19 comments on “Another Hot Spot: Mt. KARTHALA, Comoros

  1. Very interesting article Granyia. Your article comes now in 5th position in Google. The adjacent island of Mayotte is also of volcanic origin, but the volcano seems extinct. It was made into the 101st french department only a few years ago.

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    • Thanks dfm, I was amazed that Google found us at all when I had forgotten to assign any keywords – must be nearly 1st now 😉 I have read about the Mayotte people having chosen to stay with France. I have also seen pictures with banners screaming the Island belongs to the Union, and I have read very personal raging comments about how France dare to not hand Mayotte over. I am all for the freedom of choice for every people, and I am all against countries occupying land that doesn’t belong to them. The bad thing is, you never know as an outsider what has gone on behind the scenes? Did the Mayotteans really want to stay with France – and if yes do they still want to, or have they changed their mind? Or was there great politics/blackmailing at play under cover? I am pretty sure, though, that the Island is better off with France (depending whether France is looking well after her overseas departments).

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      • Hi
        Mayotte has a very high number of illegal immigrant coming from the Comores, several thousands a year. And yes France takes care of its overseas department (even if it is far from perfect of course). Having been in Dominica, Guadeloupe and Martinique, I have seen the gap. I’m not naïve tough, having these islands is far better than having an aircraft carrier 12000 km from the mainland.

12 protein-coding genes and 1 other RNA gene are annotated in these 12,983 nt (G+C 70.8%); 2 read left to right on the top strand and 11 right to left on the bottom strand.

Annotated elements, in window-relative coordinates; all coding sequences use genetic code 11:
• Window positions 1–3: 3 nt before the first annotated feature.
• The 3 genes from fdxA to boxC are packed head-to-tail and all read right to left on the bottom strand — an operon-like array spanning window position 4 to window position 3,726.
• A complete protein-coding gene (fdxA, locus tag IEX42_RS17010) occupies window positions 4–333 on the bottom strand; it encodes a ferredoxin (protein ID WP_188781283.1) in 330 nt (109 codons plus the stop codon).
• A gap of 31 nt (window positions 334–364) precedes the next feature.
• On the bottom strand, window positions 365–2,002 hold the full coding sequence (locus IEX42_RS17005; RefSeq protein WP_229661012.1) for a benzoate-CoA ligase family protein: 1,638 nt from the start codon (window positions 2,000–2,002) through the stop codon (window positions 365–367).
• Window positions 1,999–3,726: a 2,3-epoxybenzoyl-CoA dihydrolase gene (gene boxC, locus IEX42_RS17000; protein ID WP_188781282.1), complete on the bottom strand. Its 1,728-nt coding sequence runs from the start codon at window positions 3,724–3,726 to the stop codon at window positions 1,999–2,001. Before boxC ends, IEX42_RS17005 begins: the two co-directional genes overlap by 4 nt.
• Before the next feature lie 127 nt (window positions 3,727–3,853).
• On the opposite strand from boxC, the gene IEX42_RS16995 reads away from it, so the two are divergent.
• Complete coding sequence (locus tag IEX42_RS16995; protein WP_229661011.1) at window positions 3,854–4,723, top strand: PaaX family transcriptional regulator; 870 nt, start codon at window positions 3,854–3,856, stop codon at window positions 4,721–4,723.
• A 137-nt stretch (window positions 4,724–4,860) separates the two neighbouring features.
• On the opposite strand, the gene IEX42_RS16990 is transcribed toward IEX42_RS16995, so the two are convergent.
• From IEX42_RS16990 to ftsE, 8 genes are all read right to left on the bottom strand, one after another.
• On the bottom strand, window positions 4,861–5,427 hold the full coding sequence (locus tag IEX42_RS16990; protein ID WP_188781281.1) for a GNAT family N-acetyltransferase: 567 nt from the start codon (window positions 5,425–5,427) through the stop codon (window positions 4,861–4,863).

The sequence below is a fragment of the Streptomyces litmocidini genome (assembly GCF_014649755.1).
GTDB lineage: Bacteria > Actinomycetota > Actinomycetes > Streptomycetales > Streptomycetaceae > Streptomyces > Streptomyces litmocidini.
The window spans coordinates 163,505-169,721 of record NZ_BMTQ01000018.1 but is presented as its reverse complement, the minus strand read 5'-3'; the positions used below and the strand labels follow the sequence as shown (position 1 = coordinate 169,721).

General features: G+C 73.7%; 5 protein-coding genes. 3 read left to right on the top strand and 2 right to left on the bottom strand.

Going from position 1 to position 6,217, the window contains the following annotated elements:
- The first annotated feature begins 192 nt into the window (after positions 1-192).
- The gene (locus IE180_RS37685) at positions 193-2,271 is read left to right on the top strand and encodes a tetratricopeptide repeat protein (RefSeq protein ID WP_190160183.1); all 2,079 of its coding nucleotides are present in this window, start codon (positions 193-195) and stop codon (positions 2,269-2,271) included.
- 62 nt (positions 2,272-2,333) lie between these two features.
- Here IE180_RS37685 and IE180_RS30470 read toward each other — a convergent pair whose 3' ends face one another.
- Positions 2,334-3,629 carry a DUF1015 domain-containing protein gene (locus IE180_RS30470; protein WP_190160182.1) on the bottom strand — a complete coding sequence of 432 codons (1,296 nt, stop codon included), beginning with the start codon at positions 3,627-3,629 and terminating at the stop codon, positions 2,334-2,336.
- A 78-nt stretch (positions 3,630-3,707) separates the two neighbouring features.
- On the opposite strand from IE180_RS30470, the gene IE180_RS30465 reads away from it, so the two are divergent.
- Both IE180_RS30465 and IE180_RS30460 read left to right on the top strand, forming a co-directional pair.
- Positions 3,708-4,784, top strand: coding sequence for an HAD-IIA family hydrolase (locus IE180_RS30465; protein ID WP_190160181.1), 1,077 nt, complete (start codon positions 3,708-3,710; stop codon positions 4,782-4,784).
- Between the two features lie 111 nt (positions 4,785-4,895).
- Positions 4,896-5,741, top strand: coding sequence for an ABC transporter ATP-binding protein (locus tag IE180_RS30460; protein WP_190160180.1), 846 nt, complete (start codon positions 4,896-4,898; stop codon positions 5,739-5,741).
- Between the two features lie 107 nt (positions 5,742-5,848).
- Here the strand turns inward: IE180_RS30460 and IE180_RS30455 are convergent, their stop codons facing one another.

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    • Hmm… what search term did you use? With “StartPage” (google engine, but without cookies etc.) and “Mt. Karthala” we are not amongst the first 100. “Karthala hotspot” flings us on #2 though 😀

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      • It’s probably one of google’s little quirks, I cannot redo it now….
        I’m using more and more duckduckgo because of this.

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  2. Excellent and thought provoking article. Interesting that :La Grille has no caldera, no historic activity, and plenty of cinder cones. On the face of it, sounds like the Mauna Kea to Karthala’s Mauna Loa -any thoughts? Is there anything published to identify chemical differences between the products of the two centres?

    And a rather odd query. Why does Grande Comore have WHITE sand beaches? Unless they are shell sand like those in Scotland’s Hebrides. Sand usually is quartz, not something to be present in large amount on a basalt shield

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    • Hi Michael, thanks! There is not much out there that a mere mortal like me can understand easily; one may find the La Grille volcano mentioned in discussions of magma compositions from deeper mantle (mantle plume) vs. lithospheric mantle sources etc. Just this seems to be the case here: The Grille’s magma stems from the upper mantle like any “normal” volcano’s while Karthala’s magma has signatures that are only found in deep mantle sources, and somewhere on its way up the plume magma becomes mixed with the lithospheric. Although the two volcanoes are thought to be contemporary, I think Grille must have its own source. Remains the question, how magma melting and ascent would be induced for it to erupt. This might be explained here The Process of Plume–Lithosphere Interactions in the Ocean Basins—the Case of Grande Comore but it will take me a good while to read and understand this paper.